I'm trying to set an encryption key on an LTO-4 drive under Linux. I successfully did this once, power cycled the drive, and now I cannot get the drive to accept the key again.

The command I am using is this:

$ stenc -f /dev/nst0 -a 1 -e on -k test.key
Provided key length is 256 bits.
Key checksum is 7a43.
Turning on encryption on device '/dev/nst0'...
Sense Code:              Illegal Request (0x05)
 ASC:                    0x26
 ASCQ:                   0x00
 Additional data:        0x00000000000000000000000000000000
Error: Turning encryption on for '/dev/nst0' failed!
Usage: stenc --version | -g <length> -k <file> [-kd <description>] | -f <device> [--detail] [-e <on/mixed/rawread/off> [-k <file>] [-kd <description>] [-a <index>] [--protect | --unprotect] [--ckod] ]
Type 'man stenc' for more information.

The drive is HP so I need to use -a 1 however different values don't change the result. Using /dev/sg1 instead has the same issue.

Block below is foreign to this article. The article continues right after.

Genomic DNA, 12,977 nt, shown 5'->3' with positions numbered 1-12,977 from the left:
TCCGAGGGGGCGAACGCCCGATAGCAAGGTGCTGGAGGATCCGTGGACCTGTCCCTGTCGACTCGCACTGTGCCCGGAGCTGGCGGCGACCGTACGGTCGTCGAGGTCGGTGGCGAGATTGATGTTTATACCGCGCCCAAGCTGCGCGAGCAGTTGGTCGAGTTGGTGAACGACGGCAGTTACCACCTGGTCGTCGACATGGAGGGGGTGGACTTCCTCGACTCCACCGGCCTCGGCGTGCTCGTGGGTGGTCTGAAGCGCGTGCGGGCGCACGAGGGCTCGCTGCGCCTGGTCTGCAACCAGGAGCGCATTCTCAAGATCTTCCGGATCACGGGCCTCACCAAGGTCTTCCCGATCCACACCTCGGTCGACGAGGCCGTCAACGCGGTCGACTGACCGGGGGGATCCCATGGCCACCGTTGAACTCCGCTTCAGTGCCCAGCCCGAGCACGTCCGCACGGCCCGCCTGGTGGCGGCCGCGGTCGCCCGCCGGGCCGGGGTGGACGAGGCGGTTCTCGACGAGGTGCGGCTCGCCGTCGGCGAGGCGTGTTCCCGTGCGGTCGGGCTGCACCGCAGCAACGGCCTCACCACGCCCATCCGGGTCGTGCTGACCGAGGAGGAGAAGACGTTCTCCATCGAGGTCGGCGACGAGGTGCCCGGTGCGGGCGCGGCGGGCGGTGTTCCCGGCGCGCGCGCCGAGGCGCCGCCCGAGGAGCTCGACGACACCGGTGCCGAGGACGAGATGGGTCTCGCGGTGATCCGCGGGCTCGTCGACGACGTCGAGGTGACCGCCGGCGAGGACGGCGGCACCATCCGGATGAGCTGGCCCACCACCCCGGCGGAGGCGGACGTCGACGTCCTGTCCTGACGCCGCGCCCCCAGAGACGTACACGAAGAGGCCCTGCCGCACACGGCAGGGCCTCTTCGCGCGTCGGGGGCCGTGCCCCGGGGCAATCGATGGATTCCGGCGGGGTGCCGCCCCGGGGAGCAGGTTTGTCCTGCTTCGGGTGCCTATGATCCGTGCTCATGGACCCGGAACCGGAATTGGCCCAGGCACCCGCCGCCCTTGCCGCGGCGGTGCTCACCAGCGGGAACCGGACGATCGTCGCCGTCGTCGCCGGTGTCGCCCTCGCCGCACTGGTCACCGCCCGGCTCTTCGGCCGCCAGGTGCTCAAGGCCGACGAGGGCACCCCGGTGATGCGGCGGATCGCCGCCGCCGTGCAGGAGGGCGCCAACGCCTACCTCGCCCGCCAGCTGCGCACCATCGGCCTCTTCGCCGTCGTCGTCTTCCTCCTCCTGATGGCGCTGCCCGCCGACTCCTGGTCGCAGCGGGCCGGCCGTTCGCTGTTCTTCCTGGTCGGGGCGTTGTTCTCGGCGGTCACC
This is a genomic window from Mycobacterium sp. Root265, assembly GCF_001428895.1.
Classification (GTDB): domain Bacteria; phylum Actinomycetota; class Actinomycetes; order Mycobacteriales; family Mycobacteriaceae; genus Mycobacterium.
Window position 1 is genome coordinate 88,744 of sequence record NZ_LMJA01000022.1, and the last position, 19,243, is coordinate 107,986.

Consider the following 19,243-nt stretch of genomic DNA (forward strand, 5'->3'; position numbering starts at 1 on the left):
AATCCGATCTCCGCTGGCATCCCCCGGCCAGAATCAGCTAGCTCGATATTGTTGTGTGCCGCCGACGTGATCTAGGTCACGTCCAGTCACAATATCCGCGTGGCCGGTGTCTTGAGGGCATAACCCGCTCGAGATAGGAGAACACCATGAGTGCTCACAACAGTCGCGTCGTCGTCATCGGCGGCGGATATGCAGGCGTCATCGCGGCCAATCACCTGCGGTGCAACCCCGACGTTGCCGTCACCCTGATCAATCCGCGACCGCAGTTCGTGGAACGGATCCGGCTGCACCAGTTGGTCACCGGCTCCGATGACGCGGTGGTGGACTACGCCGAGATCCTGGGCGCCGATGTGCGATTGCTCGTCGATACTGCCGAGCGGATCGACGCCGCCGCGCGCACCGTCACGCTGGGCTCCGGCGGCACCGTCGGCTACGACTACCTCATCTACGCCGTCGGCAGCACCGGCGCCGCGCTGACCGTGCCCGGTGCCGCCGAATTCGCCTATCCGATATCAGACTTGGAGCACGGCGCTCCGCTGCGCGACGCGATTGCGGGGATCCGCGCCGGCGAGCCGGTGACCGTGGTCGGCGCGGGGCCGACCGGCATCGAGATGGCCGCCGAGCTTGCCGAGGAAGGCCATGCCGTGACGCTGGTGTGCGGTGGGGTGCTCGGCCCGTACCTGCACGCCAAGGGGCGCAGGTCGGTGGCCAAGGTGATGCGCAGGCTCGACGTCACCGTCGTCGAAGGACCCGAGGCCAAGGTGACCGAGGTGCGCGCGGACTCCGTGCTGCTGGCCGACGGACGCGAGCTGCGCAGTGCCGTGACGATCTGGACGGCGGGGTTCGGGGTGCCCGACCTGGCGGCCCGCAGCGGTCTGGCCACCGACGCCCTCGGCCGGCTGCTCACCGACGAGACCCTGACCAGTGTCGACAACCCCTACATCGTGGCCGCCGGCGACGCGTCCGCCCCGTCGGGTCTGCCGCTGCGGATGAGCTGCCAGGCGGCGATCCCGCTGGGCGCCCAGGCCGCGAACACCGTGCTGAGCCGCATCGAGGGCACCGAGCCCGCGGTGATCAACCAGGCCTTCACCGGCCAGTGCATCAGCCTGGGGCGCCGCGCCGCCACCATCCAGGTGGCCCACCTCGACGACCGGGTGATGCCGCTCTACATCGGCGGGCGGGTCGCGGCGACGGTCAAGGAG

The tape is LTO-4 so encryption is supported:

$ mt-st -f /dev/nst0 status
SCSI 2 tape drive:
File number=0, block number=0, partition=0.
Tape block size 0 bytes. Density code 0x46 (LTO-4).
Soft error count since last status=0
General status bits on (41010000):

I ran the HP Tape & Library Tools and did an encryption test with this same tape and it passed, so the drive seems to be able to have keys set, just not via the stenc program for some reason.

I found a SCSI manual that said ASC 0x26 is "Invalid field in parameter list" which doesn't really explain much.

Has anyone else seen this error before or have any ideas how to get the drive to accept the key?


As usual, hours of troubleshooting mean nothing, but posting a question on a public forum immediately reveals the problem.

There's a bug in stenc 1.0.7 which causes a crash if you use --detail on a blank tape. I have tried to contact the author with a fix but can't get hold of him.

It seems that this crash leaves the drive in an inconsistent state, where it refuses to accept further keys. Fixing the bug and then running stenc --detail with no crash seems to have fixed the problem. I can now set any keys any number of times and there have been no further issues.